Part of the market plan of implementing the new research findings included cooking trials and recipe development to find how each cut should best be prepared. This also served in driving demand through inspiration to the general consumer on up to professional chefs.
“There might be a tender muscle next to another one that isn’t so tender in something like a chuck roast, so that really influenced how consumers traditionally had to prepare cuts from the chuck and the round,” Wasser says. “This meant always having to prepare the cuts to the lowest common denominators.”
Through online training modules for fabrication methods and outreach through state beef councils, the new technology gradually made its way into production — a process that took the now-popular Flat Iron about 10 years to make its break.
“The market conditions have to be right for it. The new way of cutting the carcass takes a lot more knife work and labor on the fabrication end,” she explains. “So it has to make sense financially for processors to invest in new cutting method technology.”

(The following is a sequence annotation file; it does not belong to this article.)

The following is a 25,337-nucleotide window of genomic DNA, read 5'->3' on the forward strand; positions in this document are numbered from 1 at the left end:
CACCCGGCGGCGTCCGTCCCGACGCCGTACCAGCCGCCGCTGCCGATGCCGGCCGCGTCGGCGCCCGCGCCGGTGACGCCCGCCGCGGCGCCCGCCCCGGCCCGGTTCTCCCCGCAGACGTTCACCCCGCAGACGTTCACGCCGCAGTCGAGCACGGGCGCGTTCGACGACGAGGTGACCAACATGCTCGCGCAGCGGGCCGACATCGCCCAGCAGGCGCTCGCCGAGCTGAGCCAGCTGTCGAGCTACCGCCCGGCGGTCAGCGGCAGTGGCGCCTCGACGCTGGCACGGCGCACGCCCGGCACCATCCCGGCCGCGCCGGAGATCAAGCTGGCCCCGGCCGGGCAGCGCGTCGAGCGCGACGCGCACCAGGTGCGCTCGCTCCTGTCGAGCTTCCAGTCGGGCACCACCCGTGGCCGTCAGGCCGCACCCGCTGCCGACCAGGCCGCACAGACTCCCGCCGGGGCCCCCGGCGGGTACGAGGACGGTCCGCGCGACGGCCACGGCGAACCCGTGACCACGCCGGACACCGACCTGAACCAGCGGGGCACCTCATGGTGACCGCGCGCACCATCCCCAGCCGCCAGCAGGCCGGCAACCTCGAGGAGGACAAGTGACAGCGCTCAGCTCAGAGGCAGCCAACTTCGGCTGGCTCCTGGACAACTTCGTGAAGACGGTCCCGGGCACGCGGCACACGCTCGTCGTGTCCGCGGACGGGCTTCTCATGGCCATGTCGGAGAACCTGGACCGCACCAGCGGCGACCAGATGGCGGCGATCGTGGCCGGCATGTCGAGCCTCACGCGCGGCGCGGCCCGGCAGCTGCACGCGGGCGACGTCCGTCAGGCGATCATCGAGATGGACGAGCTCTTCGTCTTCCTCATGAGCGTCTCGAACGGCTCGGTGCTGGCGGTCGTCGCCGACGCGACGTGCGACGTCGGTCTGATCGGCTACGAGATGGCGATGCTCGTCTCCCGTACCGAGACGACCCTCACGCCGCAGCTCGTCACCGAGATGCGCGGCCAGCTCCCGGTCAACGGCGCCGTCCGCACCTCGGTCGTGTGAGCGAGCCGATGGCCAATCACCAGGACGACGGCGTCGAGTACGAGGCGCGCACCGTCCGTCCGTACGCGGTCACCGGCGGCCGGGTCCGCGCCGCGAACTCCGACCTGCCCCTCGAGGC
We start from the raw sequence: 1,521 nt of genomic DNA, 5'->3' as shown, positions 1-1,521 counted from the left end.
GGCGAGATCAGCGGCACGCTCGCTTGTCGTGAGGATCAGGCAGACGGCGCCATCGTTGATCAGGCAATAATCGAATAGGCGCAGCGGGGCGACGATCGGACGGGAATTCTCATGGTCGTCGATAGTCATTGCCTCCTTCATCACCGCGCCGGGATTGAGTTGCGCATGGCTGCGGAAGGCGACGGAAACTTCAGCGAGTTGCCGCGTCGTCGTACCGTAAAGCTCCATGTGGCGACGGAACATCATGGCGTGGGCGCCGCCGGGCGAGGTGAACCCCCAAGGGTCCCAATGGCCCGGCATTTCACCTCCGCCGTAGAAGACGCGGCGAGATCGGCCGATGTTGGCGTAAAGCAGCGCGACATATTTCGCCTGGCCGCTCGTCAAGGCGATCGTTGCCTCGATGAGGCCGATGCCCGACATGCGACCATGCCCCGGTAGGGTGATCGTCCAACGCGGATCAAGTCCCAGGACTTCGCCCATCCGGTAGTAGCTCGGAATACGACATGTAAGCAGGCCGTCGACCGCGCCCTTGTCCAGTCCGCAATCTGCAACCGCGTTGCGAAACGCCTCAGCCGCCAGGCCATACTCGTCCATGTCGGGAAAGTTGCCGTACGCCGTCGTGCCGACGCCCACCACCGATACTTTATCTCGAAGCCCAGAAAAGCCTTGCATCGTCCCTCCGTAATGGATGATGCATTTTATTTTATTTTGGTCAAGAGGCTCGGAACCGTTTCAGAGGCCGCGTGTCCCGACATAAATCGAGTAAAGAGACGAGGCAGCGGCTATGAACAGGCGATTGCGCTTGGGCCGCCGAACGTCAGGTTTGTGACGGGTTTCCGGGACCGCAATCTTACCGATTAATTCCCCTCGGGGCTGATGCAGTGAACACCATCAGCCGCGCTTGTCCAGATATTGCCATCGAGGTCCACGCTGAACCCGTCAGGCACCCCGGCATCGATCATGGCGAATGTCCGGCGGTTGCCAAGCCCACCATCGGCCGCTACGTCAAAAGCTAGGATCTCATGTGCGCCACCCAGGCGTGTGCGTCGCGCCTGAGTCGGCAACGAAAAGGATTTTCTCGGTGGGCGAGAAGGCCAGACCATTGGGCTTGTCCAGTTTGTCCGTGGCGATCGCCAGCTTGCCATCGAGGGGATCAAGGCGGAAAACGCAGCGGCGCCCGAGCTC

Health, convenience and safety
Present day, the beef industry is in the heat of the “now” generation. Through the wealth of information available online almost instantaneously though smartphones and tablets, consumers are hungrier than ever to be more in tune with the beef they are putting into their bodies, says producer leader of the Beef Checkoff’s joint domestic consumer preference committee Laurie Munns.
“A big focus is on health,” Munns says. “This generation is very concerned about the safety of their beef, where it comes from and how it’s going to impact their life.”